This review covers the first three books in the Nightrunner series. For those who haven’t yet read these books, be warned that there are spoilers ahead.Every year I seem to stumble upon a series that seemed innocuous enough on the shelf, and I take that series home, unwittingly committing myself to a week in which all my waking thoughts will be consumed by this new world and its characters. Last year, I was lucky enough to happen upon this phenomenon twice, first with Karen Marie Moning’s Fever series, then with Anne Bishop’s Black Jewels Trilogy. I flew through these books at a feverish pace, desperate to find out what would happen to the characters that I’d grown to love yet unwilling to let them go when I’d finally turned the last page. They haunted me for months afterward, and every few months I still flip through to revisit favorite chapters. They are the books that I compare all others against, not in terms of quality per se, but in terms of emotional investment they set the bar.It took approximately a page and a half for me to realize that the Nightrunner series would be my new series obsession.Lynn Flewelling achieves that rare feat of balancing complexity of worldbuilding with character development, yet she accomplishes the latter in a most intriguing way. Alec and Seregil have skyrocketed to the top of my list of all-time favorite characters, yet even after three books there is still so much we don’t know about these two, and it’s not for lack of description or purposeful concealment. Well, the latter does contribute, particularly in the first two books, for Seregil portrays one of my favorite character conventions: the spy, the thief, the rogue, perpetually situated on the outskirts while secretly immersed within the intrigue, he gives away little about himself out of necessity and reluctance. Alec, though he suffers from ignorance of his own ancestry, is likewise hesitant to share more of himself early on, though that hesitance is borne largely of confusion and self-denial. We learn more of both characters as the series progresses, yet it is a slow chipping away rather than a large revelation, as each character has good reason to be cautious of giving away too much of himself. Perhaps it is the scarcity of true insight into either character that makes their connection in the first book, Luck in the Shadows, so compelling, for despite how little either knows the other, their friendship forged on a spur-of-the-moment impulse never feels artificial or unfounded. It’s obvious that Alec and Seregil should be as close as they are, though neither character nor the reader discover the why of it until much later on.The Nightrunner books are a sort of epic/high fantasy hybrid, yet what struck me most about the worldbuilding was the fact that, particularly early on in the series, the fantasy elements take a backseat to the Nightrunner hijinks. Make no mistake, magic is an integral and essential element of the story, and it provides an ever-present backdrop for the events that unfold, yet I never felt overwhelmed by a landscape that seemed otherworldly as with so many books of this genre. Flewelling has stated that she doesn’t want her characters to have an easy-out just because of the presence of magic, and this philosophy really shines in her worldbuilding. The focus of the first few books is really on Alec and Seregil’s escapades, honing the skills of an occupation that takes much practice and a little luck, yet is no more improbable in a world devoid of magic than in one inhabited by wizards, necromancers, and dragons. True to her word, Flewelling never lets her characters become complacent with the ease of magical ability, and in fact our two leads possess very little in the way of magical skill. Their trials, successes, and failures are a testament to the abilities they have earned rather than the serendipity of the world in which they live. Likewise, even wizards as powerful as Nysander and Thero are far from invincible; their talents are similarly won of hard work and practice, and they don’t possess endless reservoirs of power. They must choose when and how to use what they have, with real consequences for overworking themselves and, more personally, for merely possessing their magical blood.Though not all the characters in this series are strictly human, Flewellyn again chose the road less traveled in creating the different races and cultures. While there definitely exist cultural differences, which become painfully apparent in the third book, Traitor’s Moon, the biological consequences of being born with magical or ‘faie blood bear only one great distinction in that their members are long-lived. Yet, they possess no cliched physical features or healing powers to set them apart from humans (and land them squarely in the camp of overused fantasy tropes). While they have physiological distinctions as would any member of a distinct race, they look, act, and are as fragile as any other. Our main characters come near to death more times than faithful readers would like, and they have only their own wits and talents to aid them most times (along with a little well-placed magic, but then without it it wouldn’t be a fantasy at all).As wonderfully intricate and adventurous as the plot arcs are, what really makes the story for me are the characters, and what wonderfully drawn, complex characters they are. The progression from unlikely allies to friends to partners to lovers occurs so naturally, and greater still, it occurs between two equals, no matter their respective ages or experience. They might make the occasional misstep, but they never fail to respect each other, and they both learn to consult with each other before acting unilaterally (though perhaps Alec is a bit more astute in that regard than Seregil). While each character grows, neither outgrows his own humanity. There are no perfect characters here, and growth occurs in the true sense of the word, not continually striving toward something better, but rather learning from mistakes and adapting. Alec’s confidence and assertiveness come into fruition, yet he still relies on Seregil for guidance, rues his own careless errors, and struggles to shed the Northern reserve bred into him even after accepting his ultimate deviance from his cultural norm. Seregil, for all his flourish and bravado, isn’t above making serious miscalculations and dwelling self-consciously on past blunders. I found the gradual shift in his personality entirely consistent and appropriate with the events that he endures, and though he is more reserved and solemn in Traitor’s Moon, I never lost sense of his humor and lust for life.Flewelling’s secondary characters are equally complex and have the potential for much growth in future books. I’m particularly interested to see how Thero, Beka, and Klia fare in upcoming installments, as I felt that Flewelling has thus far laid the groundwork yet none has quite reached their full potential.Overall, I can’t recommend the Nightrunner series enough and am eagerly awaiting my receipt of the next few books. I’ve found a lifetime keeper, and I couldn’t be happier.http://abookandashortlatte.wordpress....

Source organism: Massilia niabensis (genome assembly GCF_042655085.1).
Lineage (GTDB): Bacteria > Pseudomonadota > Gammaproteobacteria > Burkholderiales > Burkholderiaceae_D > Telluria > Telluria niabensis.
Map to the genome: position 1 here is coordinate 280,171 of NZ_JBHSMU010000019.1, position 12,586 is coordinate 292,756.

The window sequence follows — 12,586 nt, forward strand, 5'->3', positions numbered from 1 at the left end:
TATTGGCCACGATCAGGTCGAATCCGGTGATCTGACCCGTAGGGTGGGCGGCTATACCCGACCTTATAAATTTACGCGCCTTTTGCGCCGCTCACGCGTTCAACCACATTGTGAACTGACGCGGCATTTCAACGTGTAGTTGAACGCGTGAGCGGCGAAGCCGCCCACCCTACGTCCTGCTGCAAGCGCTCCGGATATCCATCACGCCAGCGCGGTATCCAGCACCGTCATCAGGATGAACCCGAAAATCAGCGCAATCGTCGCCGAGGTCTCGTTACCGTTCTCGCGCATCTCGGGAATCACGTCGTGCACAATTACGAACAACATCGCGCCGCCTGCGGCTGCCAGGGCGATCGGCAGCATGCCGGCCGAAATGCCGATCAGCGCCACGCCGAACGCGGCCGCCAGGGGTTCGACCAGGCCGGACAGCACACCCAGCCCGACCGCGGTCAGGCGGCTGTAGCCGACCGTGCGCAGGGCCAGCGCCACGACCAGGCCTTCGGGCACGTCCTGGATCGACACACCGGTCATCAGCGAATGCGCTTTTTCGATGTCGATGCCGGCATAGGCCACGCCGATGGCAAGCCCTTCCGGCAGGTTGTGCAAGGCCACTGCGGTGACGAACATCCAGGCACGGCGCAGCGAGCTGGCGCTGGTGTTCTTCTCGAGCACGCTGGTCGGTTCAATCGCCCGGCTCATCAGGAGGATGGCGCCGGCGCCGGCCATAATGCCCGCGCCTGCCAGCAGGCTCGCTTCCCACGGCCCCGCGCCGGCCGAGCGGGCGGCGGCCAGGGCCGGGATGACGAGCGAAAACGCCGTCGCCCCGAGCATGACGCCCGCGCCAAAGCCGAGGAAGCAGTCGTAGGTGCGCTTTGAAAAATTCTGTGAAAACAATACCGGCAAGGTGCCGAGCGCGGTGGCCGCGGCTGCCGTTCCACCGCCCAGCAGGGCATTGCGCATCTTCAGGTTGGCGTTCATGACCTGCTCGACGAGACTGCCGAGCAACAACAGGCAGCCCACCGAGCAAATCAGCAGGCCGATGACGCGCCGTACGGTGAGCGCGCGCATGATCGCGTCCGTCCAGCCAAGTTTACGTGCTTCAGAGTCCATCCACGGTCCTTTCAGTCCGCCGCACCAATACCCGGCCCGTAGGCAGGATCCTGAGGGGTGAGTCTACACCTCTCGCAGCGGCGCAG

• Kathryn